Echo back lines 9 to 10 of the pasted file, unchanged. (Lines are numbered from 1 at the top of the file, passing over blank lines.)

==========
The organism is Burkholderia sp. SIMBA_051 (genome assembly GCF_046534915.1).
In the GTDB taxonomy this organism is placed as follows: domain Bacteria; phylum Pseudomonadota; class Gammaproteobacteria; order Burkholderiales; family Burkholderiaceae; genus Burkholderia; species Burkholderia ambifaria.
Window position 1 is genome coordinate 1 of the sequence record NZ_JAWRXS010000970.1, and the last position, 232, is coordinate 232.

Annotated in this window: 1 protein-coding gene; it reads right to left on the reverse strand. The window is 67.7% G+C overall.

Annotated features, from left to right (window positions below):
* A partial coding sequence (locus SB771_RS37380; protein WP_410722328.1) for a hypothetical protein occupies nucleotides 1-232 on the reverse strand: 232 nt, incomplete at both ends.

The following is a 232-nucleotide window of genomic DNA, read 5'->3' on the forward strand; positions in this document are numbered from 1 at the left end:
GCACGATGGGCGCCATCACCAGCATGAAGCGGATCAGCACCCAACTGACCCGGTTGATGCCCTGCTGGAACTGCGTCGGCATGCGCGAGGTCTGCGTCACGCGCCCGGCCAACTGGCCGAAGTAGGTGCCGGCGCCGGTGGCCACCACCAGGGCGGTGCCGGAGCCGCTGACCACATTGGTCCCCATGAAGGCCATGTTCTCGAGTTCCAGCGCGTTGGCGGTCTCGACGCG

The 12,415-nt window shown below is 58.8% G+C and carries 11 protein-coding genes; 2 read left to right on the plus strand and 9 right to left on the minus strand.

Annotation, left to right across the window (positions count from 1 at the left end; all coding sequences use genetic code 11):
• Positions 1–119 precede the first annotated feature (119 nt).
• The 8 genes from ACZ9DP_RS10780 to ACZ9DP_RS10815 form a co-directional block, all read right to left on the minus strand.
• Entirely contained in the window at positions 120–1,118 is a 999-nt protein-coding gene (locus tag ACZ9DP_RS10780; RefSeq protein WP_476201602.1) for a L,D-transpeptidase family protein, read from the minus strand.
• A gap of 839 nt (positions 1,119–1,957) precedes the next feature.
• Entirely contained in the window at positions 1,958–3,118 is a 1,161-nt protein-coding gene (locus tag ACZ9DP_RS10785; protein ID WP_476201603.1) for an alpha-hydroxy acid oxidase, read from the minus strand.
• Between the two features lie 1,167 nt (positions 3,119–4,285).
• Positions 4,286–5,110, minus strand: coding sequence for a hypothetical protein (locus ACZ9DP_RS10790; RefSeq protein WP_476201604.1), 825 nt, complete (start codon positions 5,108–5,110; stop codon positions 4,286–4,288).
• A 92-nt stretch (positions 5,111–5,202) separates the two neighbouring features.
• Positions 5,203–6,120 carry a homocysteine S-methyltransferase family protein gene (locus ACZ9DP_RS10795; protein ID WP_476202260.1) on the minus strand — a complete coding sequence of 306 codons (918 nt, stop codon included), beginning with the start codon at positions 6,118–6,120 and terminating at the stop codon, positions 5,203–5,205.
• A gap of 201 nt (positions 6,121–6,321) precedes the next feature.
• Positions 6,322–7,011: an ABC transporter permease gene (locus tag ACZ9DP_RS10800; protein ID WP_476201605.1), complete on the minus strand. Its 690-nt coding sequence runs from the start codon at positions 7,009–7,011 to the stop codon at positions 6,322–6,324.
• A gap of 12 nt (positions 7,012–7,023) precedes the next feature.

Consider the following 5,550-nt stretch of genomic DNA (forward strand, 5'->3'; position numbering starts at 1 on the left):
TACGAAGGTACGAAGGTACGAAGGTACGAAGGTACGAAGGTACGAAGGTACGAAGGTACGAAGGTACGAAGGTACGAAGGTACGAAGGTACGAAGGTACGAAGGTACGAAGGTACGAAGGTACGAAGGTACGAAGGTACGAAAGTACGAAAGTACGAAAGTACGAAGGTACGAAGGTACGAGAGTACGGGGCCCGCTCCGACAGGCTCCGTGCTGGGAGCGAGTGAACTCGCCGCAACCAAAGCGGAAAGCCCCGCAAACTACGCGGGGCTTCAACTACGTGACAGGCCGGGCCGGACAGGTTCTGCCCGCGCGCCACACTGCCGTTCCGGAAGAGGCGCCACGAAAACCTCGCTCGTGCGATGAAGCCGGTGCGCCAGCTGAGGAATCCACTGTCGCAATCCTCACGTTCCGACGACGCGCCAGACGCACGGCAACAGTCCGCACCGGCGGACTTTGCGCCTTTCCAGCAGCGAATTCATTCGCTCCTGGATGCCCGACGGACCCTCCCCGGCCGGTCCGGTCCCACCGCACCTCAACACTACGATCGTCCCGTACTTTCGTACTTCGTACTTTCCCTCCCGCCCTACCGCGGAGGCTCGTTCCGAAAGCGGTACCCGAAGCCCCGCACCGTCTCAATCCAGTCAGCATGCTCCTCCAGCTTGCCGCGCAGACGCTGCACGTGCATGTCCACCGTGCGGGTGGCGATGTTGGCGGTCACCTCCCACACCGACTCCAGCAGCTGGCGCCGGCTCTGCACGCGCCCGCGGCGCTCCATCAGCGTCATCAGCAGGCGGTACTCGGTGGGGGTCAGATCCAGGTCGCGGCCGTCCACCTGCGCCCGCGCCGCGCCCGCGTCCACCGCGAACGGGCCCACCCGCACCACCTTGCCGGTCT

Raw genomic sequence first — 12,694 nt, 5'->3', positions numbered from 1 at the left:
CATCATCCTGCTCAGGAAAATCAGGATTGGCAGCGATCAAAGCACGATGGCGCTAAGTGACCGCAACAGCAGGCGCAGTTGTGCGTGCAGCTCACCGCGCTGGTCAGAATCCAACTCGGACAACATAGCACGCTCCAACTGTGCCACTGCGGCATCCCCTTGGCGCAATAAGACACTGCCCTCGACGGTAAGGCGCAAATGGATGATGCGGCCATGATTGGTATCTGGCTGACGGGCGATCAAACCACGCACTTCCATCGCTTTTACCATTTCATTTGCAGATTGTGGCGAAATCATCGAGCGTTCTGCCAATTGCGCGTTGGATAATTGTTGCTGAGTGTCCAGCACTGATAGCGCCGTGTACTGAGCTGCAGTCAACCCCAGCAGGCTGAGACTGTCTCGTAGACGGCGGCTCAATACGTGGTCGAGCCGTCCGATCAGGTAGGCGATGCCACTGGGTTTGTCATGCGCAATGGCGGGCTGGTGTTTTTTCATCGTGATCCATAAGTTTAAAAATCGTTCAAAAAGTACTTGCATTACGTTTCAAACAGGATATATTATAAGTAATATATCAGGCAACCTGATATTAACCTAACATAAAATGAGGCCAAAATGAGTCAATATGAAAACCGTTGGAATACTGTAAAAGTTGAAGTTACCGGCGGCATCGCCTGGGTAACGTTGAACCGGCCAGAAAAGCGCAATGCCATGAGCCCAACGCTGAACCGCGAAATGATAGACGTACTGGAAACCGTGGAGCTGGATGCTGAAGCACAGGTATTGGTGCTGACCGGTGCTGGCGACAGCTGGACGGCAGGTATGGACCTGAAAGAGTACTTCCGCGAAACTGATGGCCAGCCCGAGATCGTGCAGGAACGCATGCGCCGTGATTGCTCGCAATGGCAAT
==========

The 12,415-nt window shown below is 58.8% G+C and carries 11 protein-coding genes; 2 read left to right on the plus strand and 9 right to left on the minus strand.

Annotation, left to right across the window (positions count from 1 at the left end; all coding sequences use genetic code 11):